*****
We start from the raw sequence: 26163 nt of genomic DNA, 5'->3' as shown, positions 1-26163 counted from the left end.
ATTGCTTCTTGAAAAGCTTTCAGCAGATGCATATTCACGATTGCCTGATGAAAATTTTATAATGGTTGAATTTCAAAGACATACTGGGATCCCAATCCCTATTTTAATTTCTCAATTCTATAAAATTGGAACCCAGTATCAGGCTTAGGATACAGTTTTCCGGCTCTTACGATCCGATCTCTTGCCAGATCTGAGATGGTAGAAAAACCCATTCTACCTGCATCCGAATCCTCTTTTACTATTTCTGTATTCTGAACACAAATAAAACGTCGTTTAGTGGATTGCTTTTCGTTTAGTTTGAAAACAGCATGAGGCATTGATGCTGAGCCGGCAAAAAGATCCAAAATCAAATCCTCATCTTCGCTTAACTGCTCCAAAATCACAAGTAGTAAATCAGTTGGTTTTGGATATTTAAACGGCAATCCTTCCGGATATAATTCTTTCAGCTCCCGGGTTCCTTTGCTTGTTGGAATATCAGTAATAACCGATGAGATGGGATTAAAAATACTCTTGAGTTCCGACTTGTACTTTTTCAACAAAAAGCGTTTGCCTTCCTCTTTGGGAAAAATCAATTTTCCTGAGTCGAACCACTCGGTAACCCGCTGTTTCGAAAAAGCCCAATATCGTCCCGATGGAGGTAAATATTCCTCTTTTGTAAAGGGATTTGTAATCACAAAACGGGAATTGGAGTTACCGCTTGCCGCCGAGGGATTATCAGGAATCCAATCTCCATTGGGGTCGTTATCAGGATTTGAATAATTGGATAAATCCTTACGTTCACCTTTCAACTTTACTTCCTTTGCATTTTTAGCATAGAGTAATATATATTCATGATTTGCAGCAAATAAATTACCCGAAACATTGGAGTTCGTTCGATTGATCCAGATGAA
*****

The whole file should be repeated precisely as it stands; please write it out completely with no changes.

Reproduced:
We start from the raw sequence: 26163 nt of genomic DNA, 5'->3' as shown, positions 1-26163 counted from the left end.
ATTGCTTCTTGAAAAGCTTTCAGCAGATGCATATTCACGATTGCCTGATGAAAATTTTATAATGGTTGAATTTCAAAGACATACTGGGATCCCAATCCCTATTTTAATTTCTCAATTCTATAAAATTGGAACCCAGTATCAGGCTTAGGATACAGTTTTCCGGCTCTTACGATCCGATCTCTTGCCAGATCTGAGATGGTAGAAAAACCCATTCTACCTGCATCCGAATCCTCTTTTACTATTTCTGTATTCTGAACACAAATAAAACGTCGTTTAGTGGATTGCTTTTCGTTTAGTTTGAAAACAGCATGAGGCATTGATGCTGAGCCGGCAAAAAGATCCAAAATCAAATCCTCATCTTCGCTTAACTGCTCCAAAATCACAAGTAGTAAATCAGTTGGTTTTGGATATTTAAACGGCAATCCTTCCGGATATAATTCTTTCAGCTCCCGGGTTCCTTTGCTTGTTGGAATATCAGTAATAACCGATGAGATGGGATTAAAAATACTCTTGAGTTCCGACTTGTACTTTTTCAACAAAAAGCGTTTGCCTTCCTCTTTGGGAAAAATCAATTTTCCTGAGTCGAACCACTCGGTAACCCGCTGTTTCGAAAAAGCCCAATATCGTCCCGATGGAGGTAAATATTCCTCTTTTGTAAAGGGATTTGTAATCACAAAACGGGAATTGGAGTTACCGCTTGCCGCCGAGGGATTATCAGGAATCCAATCTCCATTGGGGTCGTTATCAGGATTTGAATAATTGGATAAATCCTTACGTTCACCTTTCAACTTTACTTCCTTTGCATTTTTAGCATAGAGTAATATATATTCATGATTTGCAGCAAATAAATTACCCGAAACATTGGAGTTCGTTCGATTGATCCAGATGAA